Major is a military rank of commissioned officer status, with corresponding ranks existing in many military forces throughout the world.

French Revolution

He returned to France in 1791 and in 1792 was made a captain in the 82nd Infantry Regiment, serving as aide-de-camp to General Jean de Prez de Crassier at the Battle of Valmy. In 1793 he served as a senior aide-de-camp to general Alexandre de Beauharnais on the Rhine. In 1794, Schérer was promoted to the rank of général de division and commanded a division in the Army of the Sambre and Meuse, serving with distinction at the Battle of Aldenhoven. On May 3, he married Marie Françoise Henriette Caroline Müller in a civil ceremony at Delle in the Franche-Comté. On November 3, 1794, he was named commander of the Army of Italy before his transfer to command the Army of the Eastern Pyrenees on March 3, 1795. On June 14, a 35,000-strong Spanish army defeated Schérer's 25,000 men in battle at Bàscara in Catalonia province in Spain. [1]

<i>Aide-de-camp</i> personal assistant or secretary to a person of high rank

An aide-de-camp is a personal assistant or secretary to a person of high rank, usually a senior military, police or government officer, or to a member of a royal family or a head of state.

Battle of Valmy victory by the army of France during the Revolutionary Wars that followed to Sheila the French Revolution

The Battle of Valmy was the first major victory by the army of France during the Revolutionary Wars that followed the French Revolution. The action took place on 20 September 1792 as Prussian troops commanded by the Duke of Brunswick attempted to march on Paris. Generals François Kellermann and Charles Dumouriez stopped the advance near the northern village of Valmy in Champagne-Ardenne.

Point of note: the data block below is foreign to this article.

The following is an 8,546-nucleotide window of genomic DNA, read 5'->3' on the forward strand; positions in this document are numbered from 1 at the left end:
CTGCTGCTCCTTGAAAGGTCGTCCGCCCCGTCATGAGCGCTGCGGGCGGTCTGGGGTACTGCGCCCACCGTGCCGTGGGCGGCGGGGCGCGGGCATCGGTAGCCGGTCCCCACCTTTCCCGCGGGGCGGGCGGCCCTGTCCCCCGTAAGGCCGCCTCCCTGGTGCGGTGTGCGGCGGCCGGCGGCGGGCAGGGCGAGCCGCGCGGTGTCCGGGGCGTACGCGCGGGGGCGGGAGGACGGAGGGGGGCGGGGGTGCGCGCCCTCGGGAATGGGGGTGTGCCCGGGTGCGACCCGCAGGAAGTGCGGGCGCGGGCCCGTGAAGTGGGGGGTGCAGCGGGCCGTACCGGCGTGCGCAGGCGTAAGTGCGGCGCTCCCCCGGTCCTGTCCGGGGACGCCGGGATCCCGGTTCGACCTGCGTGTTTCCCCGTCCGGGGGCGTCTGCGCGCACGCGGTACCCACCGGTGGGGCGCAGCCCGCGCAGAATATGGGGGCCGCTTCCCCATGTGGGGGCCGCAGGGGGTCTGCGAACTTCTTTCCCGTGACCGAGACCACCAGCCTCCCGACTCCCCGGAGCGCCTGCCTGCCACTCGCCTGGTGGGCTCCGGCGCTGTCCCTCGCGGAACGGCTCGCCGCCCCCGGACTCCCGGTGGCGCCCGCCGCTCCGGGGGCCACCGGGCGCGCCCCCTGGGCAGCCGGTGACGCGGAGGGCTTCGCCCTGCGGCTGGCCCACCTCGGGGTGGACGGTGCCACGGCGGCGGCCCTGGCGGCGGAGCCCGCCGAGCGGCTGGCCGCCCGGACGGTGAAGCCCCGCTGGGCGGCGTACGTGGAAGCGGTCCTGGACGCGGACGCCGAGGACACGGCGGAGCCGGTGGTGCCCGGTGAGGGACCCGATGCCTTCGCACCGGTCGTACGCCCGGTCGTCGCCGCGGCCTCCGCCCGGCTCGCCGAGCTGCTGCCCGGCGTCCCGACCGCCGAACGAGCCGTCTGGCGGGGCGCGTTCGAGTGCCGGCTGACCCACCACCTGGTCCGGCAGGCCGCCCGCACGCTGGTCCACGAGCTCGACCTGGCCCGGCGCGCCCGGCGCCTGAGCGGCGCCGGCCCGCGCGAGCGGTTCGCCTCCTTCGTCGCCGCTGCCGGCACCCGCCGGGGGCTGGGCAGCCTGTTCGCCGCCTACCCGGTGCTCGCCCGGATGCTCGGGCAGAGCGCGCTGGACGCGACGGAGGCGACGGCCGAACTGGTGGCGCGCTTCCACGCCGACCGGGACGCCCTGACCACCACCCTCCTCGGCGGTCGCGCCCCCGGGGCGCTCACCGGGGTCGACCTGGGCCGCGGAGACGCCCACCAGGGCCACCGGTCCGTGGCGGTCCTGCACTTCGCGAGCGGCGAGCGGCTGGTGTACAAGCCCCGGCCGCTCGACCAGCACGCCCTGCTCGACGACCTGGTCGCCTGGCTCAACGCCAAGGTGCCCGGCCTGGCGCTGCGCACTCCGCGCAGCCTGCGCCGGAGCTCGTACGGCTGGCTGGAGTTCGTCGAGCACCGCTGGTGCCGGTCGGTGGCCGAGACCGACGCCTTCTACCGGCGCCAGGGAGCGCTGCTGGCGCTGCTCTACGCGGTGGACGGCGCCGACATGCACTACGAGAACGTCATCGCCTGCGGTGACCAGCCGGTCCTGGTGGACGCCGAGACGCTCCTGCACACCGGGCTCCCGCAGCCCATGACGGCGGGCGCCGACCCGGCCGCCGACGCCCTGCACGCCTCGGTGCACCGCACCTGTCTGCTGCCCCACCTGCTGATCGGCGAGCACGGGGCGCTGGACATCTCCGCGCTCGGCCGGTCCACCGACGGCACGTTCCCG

Rhine river in Western Europe

The Rhine is a European river that begins in the Swiss canton of Graubünden in the southeastern Swiss Alps, forms part of the Swiss-Liechtenstein, Swiss-Austrian, Swiss-German and then the Franco-German border, then flows through the German Rhineland and the Netherlands and eventually empties into the North Sea.

On August 31, 1795 he was again sent to Italy to replace François Kellerman (the older) as commander-in-chief of the Army of Italy. As commander of the Army of Italy, Schérer won the Battle of Loano (22–24 November 1795) against an Austrian army but failed to exploit his advantage due to his own caution and winter weather. [2] He was relieved of the command of this army on February 23, 1796 and replaced by Napoleon Bonaparte. Schérer was then unemployed for a number of months until being named Inspector-General of Cavalry, first of the Army of the Interior and then of the Army of the Rhine and the Moselle.

Army of Italy (France) field army of the French Revolutionary Army

The Army of Italy was a field army of the French Army stationed on the Italian border and used for operations in Italy itself. Though it existed in some form in the 16th century through to the present, it is best known for its role during the French Revolutionary Wars and Napoleonic Wars.

Battle of Loano occurred on 23-24 November 1795 during the War of the First Coalition

The Battle of Loano occurred on 23–24 November 1795 during the War of the First Coalition. The French Army of Italy led by Barthélemy Schérer defeated the combined Austrian and Sardinian forces under Olivier, Count of Wallis.